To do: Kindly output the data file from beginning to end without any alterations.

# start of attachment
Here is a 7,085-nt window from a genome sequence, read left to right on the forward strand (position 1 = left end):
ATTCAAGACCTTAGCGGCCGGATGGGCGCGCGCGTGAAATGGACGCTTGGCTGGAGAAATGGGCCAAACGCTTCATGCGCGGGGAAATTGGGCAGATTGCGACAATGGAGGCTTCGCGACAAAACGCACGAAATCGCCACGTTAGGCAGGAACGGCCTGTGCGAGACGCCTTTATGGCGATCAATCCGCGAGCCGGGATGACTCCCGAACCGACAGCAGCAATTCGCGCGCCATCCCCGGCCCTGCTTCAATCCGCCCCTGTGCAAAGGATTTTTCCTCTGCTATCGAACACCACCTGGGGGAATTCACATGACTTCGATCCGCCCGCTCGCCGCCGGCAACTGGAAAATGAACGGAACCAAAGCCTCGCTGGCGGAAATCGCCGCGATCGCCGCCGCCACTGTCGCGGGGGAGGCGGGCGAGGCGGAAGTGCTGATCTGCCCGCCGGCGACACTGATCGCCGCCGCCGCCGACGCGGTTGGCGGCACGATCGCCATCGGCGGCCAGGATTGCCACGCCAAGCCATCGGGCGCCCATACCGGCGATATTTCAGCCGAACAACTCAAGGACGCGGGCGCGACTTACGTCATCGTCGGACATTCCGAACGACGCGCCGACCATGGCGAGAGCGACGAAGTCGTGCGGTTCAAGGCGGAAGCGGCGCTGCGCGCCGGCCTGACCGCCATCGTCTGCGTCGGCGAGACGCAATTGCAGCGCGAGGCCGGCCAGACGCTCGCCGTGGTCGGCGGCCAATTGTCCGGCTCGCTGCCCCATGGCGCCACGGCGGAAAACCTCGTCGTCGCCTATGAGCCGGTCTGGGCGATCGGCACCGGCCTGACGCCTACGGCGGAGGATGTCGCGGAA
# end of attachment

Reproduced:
Here is a 7,085-nt window from a genome sequence, read left to right on the forward strand (position 1 = left end):
ATTCAAGACCTTAGCGGCCGGATGGGCGCGCGCGTGAAATGGACGCTTGGCTGGAGAAATGGGCCAAACGCTTCATGCGCGGGGAAATTGGGCAGATTGCGACAATGGAGGCTTCGCGACAAAACGCACGAAATCGCCACGTTAGGCAGGAACGGCCTGTGCGAGACGCCTTTATGGCGATCAATCCGCGAGCCGGGATGACTCCCGAACCGACAGCAGCAATTCGCGCGCCATCCCCGGCCCTGCTTCAATCCGCCCCTGTGCAAAGGATTTTTCCTCTGCTATCGAACACCACCTGGGGGAATTCACATGACTTCGATCCGCCCGCTCGCCGCCGGCAACTGGAAAATGAACGGAACCAAAGCCTCGCTGGCGGAAATCGCCGCGATCGCCGCCGCCACTGTCGCGGGGGAGGCGGGCGAGGCGGAAGTGCTGATCTGCCCGCCGGCGACACTGATCGCCGCCGCCGCCGACGCGGTTGGCGGCACGATCGCCATCGGCGGCCAGGATTGCCACGCCAAGCCATCGGGCGCCCATACCGGCGATATTTCAGCCGAACAACTCAAGGACGCGGGCGCGACTTACGTCATCGTCGGACATTCCGAACGACGCGCCGACCATGGCGAGAGCGACGAAGTCGTGCGGTTCAAGGCGGAAGCGGCGCTGCGCGCCGGCCTGACCGCCATCGTCTGCGTCGGCGAGACGCAATTGCAGCGCGAGGCCGGCCAGACGCTCGCCGTGGTCGGCGGCCAATTGTCCGGCTCGCTGCCCCATGGCGCCACGGCGGAAAACCTCGTCGTCGCCTATGAGCCGGTCTGGGCGATCGGCACCGGCCTGACGCCTACGGCGGAGGATGTCGCGGAA